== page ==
Card Issuers Screw Retailers and Customers in Swipe Fee Settlement

If you’ve ever wondered why your favorite bakery has a credit card minimum, ask them about swipe fees. They’ll be more than happy to explain how credit card companies screw them on each and every transaction.

Yep, swipe fees are in the news. Again.

A judge has given the preliminary go ahead to a $7.2 billion settlement between The National Retail Federation and major credit card companies, after seven long years of litigation. If the settlement over alleged swipe fee fixing gets final approval – and all signs indicate it’s going to – it will be “the largest federal antitrust settlement in U.S. history.” Sounds like a well-deserved slap in the face to credit card companies and a pretty sweet deal for retailers and consumers alike, right? Well, not so fast. Even big corporate retailers like Target and Home Depot are calling shenanigans. And it seems that once again, the consumer will ultimately be asked to pay the price.

The settlement will entitle any store that accepts Visa or Mastercard – around 8 million in total – to the $7.2 billion in damages, as well as temporary reductions on swipe fees. (Those are the fees merchants are charged when a customer pays with a credit or debit card). But nearly half of the 19 original plaintiffs in the case still, much like Mick Jagger, can’t get no satisfaction. They argue that a $7.2 billion settlement is chump change when you consider that Visa and Mastercard rake in an astonishing $30 billion from swipe fees every single year. Objectors also point out that because the terms of this settlement protect Visa and Mastercard from any further prosecution on these issues, it will actually give the credit card giants even more power.

While retailers are wary of the settlement, the credit card companies seem pleased as punch. Visa called it “a fair and reasonable compromise.” Mastercard pointed out that many retailers are happy with the settlement because it gives them permission to charge customers their own swipe fees when they pay with plastic. Yeah, you read that right. Now that credit card companies are getting less and retailers are paying less (at least temporarily), you could end up paying more.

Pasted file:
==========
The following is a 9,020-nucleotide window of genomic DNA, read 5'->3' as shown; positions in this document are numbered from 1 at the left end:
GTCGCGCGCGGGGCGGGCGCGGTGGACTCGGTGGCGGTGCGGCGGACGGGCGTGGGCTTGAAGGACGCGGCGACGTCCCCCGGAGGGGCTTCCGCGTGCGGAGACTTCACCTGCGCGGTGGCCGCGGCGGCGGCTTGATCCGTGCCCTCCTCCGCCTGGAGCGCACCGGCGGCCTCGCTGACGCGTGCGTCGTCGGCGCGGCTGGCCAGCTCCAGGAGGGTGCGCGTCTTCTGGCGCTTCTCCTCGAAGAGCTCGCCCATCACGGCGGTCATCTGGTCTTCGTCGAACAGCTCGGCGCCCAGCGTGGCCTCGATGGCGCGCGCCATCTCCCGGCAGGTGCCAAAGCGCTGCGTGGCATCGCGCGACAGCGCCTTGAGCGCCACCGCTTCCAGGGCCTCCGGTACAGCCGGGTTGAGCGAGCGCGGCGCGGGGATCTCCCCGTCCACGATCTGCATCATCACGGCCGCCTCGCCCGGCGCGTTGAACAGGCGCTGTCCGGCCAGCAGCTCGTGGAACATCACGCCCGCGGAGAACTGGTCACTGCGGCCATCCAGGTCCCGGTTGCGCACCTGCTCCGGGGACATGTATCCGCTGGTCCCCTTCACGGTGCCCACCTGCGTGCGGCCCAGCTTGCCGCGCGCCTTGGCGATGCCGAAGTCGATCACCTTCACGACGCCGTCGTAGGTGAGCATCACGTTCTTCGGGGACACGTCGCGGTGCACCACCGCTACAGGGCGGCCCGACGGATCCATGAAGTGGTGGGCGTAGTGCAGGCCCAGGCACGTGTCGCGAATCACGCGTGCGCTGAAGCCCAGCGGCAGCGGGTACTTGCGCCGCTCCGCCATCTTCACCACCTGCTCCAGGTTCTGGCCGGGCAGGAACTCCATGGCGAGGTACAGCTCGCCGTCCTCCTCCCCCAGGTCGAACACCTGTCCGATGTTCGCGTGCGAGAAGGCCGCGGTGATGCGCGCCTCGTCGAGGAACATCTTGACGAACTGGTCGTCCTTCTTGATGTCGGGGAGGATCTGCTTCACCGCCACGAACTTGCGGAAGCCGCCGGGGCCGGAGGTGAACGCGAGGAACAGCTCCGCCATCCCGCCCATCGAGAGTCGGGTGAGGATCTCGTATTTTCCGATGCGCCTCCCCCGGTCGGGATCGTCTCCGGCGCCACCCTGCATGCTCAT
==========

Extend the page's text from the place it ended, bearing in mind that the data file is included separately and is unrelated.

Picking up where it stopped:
Lawyers for these merchants have rebutted these objections, saying that this is actually a good thing because it “allows more transparency.” When you buy something, your “checkout fee” will be plainly visible on your receipt. You know, so that you’re aware that you’re being ripped off and paying for something the retailer used to pay for.

Will the reduced costs to retailers and the added charge for consumers mean a drop in merchandise prices? If the past is any indication, nope. The Durbin Amendment reduced the amount credit card companies and banks can charge per swipe fee, but since its enactment prices have gone up.

While this huge settlement might have seemed exciting at first glance, at core it’s just another victory for the powers that be. “This proposal benefits no one but lawyers and credit card companies,” said the National Retail Federation’s senior VP and lawyer, Mallory Duncan. And of course, the credit card companies claim it’s the retailers who win. So chock this up to another loss for consumers. Bummer.